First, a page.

At that time, the student and the supervisor should identify the topic of the dissertation (e.g., "Skepticism", "Emotions", "Free Will", "Consciousness"), and compile a reading list of the most important literature in that topic. At this time the supervisor can also suggest that the student begin work developing any additional "tools" that may be required for research in that topic.


When all pre-dissertation requirements have been completed, when the supervisor feels that the student's proposal is adequately developed, and when the supervisor feels that the student has done adequate background reading, the Director of Graduate Studies will appoint a committee of at least three faculty members for the Dissertation Clarification. The student will provide the members of the clarification committee with a proposal for a dissertation, including a bibliography of the major works that the student expects to cite in the dissertation. The committee will meet with the student to discuss the proposal, perhaps suggesting amendments and additional relevant literature. The committee may then accept the proposal, as amended by this discussion, or the committee may request a new written proposal and another clarification meeting.

Supervisory committee:

This committee is comprised of three faculty members who supervise your dissertation after you have clarified. You are expected to regularly share your work with each member. At the end of each semester, each member of the supervisory committee must write a report on your progress. The Director of Graduate Studies will collect these and review them with your principal supervisor.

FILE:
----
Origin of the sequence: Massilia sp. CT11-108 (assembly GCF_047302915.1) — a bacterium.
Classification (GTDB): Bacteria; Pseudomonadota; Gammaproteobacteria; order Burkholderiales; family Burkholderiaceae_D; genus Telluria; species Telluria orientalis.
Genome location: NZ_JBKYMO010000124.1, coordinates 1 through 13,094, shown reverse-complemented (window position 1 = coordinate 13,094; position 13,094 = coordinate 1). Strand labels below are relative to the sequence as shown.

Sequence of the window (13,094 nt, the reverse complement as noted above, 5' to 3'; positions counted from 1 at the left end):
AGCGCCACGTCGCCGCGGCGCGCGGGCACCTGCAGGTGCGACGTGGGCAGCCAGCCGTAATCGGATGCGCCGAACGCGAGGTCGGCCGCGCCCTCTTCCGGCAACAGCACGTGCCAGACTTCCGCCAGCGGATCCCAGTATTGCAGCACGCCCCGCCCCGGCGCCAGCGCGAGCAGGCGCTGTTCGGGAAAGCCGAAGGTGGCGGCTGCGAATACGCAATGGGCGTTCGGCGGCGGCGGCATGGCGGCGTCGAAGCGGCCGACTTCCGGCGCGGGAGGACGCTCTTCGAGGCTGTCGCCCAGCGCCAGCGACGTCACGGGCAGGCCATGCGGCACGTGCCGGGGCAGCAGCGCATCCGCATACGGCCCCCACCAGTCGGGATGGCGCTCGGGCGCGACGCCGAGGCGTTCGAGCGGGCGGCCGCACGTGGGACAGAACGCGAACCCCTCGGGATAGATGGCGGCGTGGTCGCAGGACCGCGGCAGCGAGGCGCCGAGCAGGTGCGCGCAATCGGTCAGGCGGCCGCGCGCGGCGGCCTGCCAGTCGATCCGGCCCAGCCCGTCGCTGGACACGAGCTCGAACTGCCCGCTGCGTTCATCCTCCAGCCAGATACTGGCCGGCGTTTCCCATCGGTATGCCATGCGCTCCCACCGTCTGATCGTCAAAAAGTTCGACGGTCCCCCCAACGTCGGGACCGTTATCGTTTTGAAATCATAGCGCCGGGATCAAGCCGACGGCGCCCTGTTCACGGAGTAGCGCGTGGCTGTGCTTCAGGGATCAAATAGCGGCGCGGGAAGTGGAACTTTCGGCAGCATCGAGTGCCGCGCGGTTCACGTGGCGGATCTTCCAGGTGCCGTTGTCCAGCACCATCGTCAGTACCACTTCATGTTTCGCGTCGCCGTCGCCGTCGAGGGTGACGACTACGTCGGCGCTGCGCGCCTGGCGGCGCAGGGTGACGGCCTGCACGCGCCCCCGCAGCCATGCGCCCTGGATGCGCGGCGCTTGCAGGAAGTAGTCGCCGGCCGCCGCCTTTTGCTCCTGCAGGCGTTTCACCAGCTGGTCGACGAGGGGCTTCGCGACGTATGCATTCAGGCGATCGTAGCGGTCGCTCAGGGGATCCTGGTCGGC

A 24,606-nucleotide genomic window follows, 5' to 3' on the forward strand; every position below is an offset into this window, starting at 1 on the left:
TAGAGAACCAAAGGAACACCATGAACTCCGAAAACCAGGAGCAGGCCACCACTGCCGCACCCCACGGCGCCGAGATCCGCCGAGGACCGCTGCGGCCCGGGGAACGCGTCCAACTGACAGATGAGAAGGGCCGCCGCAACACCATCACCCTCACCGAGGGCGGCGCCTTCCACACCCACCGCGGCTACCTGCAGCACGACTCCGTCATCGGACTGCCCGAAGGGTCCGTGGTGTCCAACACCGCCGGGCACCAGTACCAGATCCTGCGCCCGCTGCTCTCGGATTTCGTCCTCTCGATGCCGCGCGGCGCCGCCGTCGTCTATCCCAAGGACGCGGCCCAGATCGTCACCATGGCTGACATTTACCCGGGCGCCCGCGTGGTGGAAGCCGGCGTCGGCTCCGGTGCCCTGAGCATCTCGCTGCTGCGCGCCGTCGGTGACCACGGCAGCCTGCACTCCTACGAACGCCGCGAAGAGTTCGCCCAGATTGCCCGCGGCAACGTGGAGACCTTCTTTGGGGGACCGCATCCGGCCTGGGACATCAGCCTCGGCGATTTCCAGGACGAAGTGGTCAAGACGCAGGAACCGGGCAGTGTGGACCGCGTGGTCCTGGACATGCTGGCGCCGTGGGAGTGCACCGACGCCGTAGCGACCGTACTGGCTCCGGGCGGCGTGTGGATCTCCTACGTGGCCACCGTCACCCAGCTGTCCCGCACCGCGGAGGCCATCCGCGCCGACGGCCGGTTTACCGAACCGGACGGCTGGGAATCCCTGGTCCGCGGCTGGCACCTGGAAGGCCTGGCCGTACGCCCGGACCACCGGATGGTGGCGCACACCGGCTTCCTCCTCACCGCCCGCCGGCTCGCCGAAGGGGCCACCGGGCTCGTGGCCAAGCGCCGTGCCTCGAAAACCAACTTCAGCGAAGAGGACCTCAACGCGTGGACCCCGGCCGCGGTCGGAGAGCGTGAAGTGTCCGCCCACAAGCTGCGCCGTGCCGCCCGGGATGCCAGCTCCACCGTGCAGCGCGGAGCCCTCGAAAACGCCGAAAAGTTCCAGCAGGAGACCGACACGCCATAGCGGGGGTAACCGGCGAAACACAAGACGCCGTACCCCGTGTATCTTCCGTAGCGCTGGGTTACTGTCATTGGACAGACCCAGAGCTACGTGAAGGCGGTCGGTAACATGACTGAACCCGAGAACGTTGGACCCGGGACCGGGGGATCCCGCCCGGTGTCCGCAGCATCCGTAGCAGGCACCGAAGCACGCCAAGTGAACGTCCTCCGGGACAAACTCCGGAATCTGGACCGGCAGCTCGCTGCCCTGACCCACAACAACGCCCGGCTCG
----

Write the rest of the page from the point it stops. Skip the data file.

Tools requirement:

There is no general program-wide foreign language requirement. However, a student's clarification committee has the authority to require some degree of competence to use one or more tools of research: perhaps one or more relevant foreign languages (e.g., if the student is writing a historical dissertation), some mathematics (e.g., statistics, if the student is writing about inductive logic), and so on. The dissertation supervisor will decide whether any requirements the clarification committee imposes have been satisfied.


When the supervisor judges that the dissertation is complete, he or she will approve it for defense. A defense committee consists of six people: (1) an external chair from another department at SU; (2) the dissertation advisor; (3) four additional philosophy faculty. One of the additional faculty members may be a philosopher at another institution, but this is not required. It is the responsibility of the DGS (in consultation with the student and the advisor) to ensure that the committee is populated.

Graduate School regulations and deadlines govern the preparation of the dissertation and the scheduling of the defense. It is important to work closely with the Director of Graduate Studies and appropriate representatives of the Graduate School in preparing the dissertation and scheduling the defense. These consultations need to begin several months before the expected graduation date.

Graduate School Guidelines for Theses and Dissertations